PFT Testifies at PA House Dems Policy Committee: Bridging the Digital Divide

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Hillary Linardopoulos, Legislative Representative

Testimony for House Democratic Policy Committee Hearing: Bridging the Digital Divide

March 30, 2021


Thank you Chairman Bizzarro, Representatives Cephas, Snyder, Harris, Schweyer, and the entire House Democratic Policy Committee for holding this important hearing on “Bridging the Digital Divide.” I’m Hillary Linardopoulos, Legislative Representative for the Philadelphia Federation of Teachers. At a time when remote learning continues for the majority of our students, this hearing is a timely and important opportunity to share some of our insight into virtual learning and the challenges our students and educators have faced throughout the pandemic.


In March 2020, in just a couple of days, educators and students had to upend years of practice and reinvent an entire school system, amidst a global pandemic the likes of which none of us has ever experienced. As we move forward, towards an expanded return to school buildings, let’s make very clear that schools have been open this whole time--it’s buildings that have been closed.


Educators have undertaken creative and innovative ways to teach through a screen. We’ve seen culinary teachers engage in virtual cooking challenges with their students. Science teachers holding experiments in their kitchens. Teachers travelling to deliver learning kits to each of their families. But none of this can replace in person learning, and it’s why this union has been working diligently to ensure that a safe reopening of school buildings is possible.


A very significant issue throughout this crisis has been technology access. Technology and reliable internet access has served as an essential bridge between school and home during the pandemic. We appreciate and applaud the City’s PHLConnectEd program, launched a year ago to address the issue of connectivity for many of our students and has enabled more than 15,000 internet connections. Since its launch, the program has expanded to include additional families for eligibility.


However, with the program’s free internet scheduled to expire in June 2022, it is critical that we think now about ensuring that internet access and reliable connectivity is a permanent and easily accessible tool for students and families. Further, a one-time loan of a Chromebook or other device is not a long term solution. A plan needs to be in place to ensure that technology is kept up to date. Technology access should include up-to-date devices as well as reliable internet access.

The COVID-19 crisis exacerbated so many of the inequities that have been deeply rooted in our society for so long. As the District scrambled to provide access to the technology needed to make remote learning accessible for students, it was a rush and a push that did not take place in wealthier, whiter school districts.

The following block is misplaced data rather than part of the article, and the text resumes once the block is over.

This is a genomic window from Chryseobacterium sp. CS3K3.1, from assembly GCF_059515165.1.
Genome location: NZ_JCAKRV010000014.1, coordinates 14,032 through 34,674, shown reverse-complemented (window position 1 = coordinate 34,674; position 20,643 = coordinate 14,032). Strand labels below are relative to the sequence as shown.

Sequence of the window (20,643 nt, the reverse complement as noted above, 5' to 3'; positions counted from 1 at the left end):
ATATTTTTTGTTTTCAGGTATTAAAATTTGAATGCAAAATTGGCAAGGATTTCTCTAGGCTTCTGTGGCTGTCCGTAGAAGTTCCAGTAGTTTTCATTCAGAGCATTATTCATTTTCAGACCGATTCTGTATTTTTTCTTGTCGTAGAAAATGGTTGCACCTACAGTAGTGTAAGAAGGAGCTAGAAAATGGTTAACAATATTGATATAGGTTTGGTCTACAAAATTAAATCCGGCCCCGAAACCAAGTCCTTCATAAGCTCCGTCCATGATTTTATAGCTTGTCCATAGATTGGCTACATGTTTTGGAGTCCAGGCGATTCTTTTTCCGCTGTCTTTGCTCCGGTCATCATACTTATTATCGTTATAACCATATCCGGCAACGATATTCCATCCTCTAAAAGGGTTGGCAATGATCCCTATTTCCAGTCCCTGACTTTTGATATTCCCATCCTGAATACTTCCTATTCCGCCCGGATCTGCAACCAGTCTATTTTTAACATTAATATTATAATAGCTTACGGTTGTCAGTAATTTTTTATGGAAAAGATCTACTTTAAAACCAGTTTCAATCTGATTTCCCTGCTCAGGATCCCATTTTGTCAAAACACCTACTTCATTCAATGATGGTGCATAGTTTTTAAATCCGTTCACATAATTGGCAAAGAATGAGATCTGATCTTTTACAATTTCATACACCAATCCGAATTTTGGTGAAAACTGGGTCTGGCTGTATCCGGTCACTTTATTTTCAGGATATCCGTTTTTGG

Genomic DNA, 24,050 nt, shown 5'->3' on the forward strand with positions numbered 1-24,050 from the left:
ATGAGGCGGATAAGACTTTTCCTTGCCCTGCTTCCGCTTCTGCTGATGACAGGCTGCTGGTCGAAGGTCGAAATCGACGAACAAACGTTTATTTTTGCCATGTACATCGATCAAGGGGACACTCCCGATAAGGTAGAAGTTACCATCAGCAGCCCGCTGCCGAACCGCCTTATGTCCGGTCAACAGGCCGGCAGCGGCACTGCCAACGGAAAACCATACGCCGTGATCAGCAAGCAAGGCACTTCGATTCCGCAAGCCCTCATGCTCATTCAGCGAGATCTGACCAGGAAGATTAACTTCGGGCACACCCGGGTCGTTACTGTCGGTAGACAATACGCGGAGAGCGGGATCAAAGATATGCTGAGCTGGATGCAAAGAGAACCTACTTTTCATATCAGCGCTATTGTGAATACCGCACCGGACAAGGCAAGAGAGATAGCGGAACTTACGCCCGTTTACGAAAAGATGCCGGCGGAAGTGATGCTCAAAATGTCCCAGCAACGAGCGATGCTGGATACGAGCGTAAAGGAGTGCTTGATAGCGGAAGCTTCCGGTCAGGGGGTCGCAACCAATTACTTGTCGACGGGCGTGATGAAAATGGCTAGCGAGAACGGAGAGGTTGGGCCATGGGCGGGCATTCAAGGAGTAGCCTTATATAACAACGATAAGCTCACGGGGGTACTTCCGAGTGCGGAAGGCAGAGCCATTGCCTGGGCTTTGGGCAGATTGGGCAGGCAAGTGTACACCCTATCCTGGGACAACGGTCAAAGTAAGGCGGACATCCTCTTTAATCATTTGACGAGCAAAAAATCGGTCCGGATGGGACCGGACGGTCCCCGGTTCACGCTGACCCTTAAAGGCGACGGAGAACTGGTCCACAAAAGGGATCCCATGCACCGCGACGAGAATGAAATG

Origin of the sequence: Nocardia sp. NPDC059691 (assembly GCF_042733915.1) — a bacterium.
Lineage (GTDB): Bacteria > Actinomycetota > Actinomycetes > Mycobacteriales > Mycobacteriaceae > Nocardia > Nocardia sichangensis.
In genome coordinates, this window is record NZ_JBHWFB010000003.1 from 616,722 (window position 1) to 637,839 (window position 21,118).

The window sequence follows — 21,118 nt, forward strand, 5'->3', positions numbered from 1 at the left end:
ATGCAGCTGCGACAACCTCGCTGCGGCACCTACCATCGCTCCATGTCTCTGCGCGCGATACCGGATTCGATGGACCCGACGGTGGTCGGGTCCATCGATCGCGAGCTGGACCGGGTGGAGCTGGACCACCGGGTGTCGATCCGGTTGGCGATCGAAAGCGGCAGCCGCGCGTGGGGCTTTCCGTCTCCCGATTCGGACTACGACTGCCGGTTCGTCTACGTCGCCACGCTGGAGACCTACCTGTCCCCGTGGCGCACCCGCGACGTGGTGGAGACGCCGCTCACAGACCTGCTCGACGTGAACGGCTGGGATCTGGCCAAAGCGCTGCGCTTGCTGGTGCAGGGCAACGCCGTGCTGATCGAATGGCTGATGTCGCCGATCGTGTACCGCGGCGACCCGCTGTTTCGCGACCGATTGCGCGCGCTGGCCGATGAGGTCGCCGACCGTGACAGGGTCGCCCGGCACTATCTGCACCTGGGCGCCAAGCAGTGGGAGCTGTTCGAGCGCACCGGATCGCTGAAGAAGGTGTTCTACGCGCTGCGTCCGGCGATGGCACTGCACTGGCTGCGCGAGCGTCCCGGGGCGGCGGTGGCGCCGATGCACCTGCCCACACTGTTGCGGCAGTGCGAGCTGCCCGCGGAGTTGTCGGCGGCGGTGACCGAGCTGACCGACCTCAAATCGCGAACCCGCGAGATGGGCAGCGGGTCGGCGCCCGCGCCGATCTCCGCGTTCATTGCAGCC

As we saw students and families lined up to receive a District issued device weeks into the pandemic, it should be lost on no one that in the surrounding school districts, students were able to seamlessly transition into virtual classrooms, as 1:1 technology programs are commonplace in many of the suburban districts.


In fact, a 2020 Carnegie Mellon and MIT study demonstrated the effect that both race and poverty have on internet access. In an article summarizing the study, The Journal author Dian Schaffhauser writes that the “research project quantified how much less likely low-income and non-white children and youth were to have access to the internet than their peers. As the researchers wrote, ‘The empirical insights highlight how the digital divide might exacerbate existing educational inequalities in the face of school closures due to social distancing.’"


This inequity is pervasive in so many aspects of our society and our education system. And the digital divide is a clear example of how, for too long, students of color and students experiencing poverty have been shortchanged time and again. The return to in person learning does not mean that our attention should shift from addressing the digital divide. It is one facet of a deeply inequitable system that we need to continue to address in a holistic, long lasting way.


As we move towards allocating resources on a state level, from both within the state coffers and from the Federal government, these conversations and real plans to move forward will be key. Access to the internet and technology will be critical to help students continue to navigate their education. A majority of students are still learning fully virtually, and those in person learning in person part-time. Further, social distancing requirements make the use of a computer in class even more necessary.


Equitable access to the internet and to updated technology should be a given for every student, and it’s not. Now is the time to make concrete plans to ensure that this is a reality for all of our young people. We can look to funding in the American Rescue Plan, such as the $7 Billion available to assist schools and libraries to bridge the ‘Homework Gap’ during the pandemic. And we can, and must, look to a long-term systemic investment in ensuring that our students have the tools and resources they need to thrive.


Thank you for the opportunity to join this important hearing today. I have attached several articles and studies for reference, and I look forward to answering any questions you may have.









Carnegie Mellon & MIT study:




ARP ‘Homework Gap’ Funding: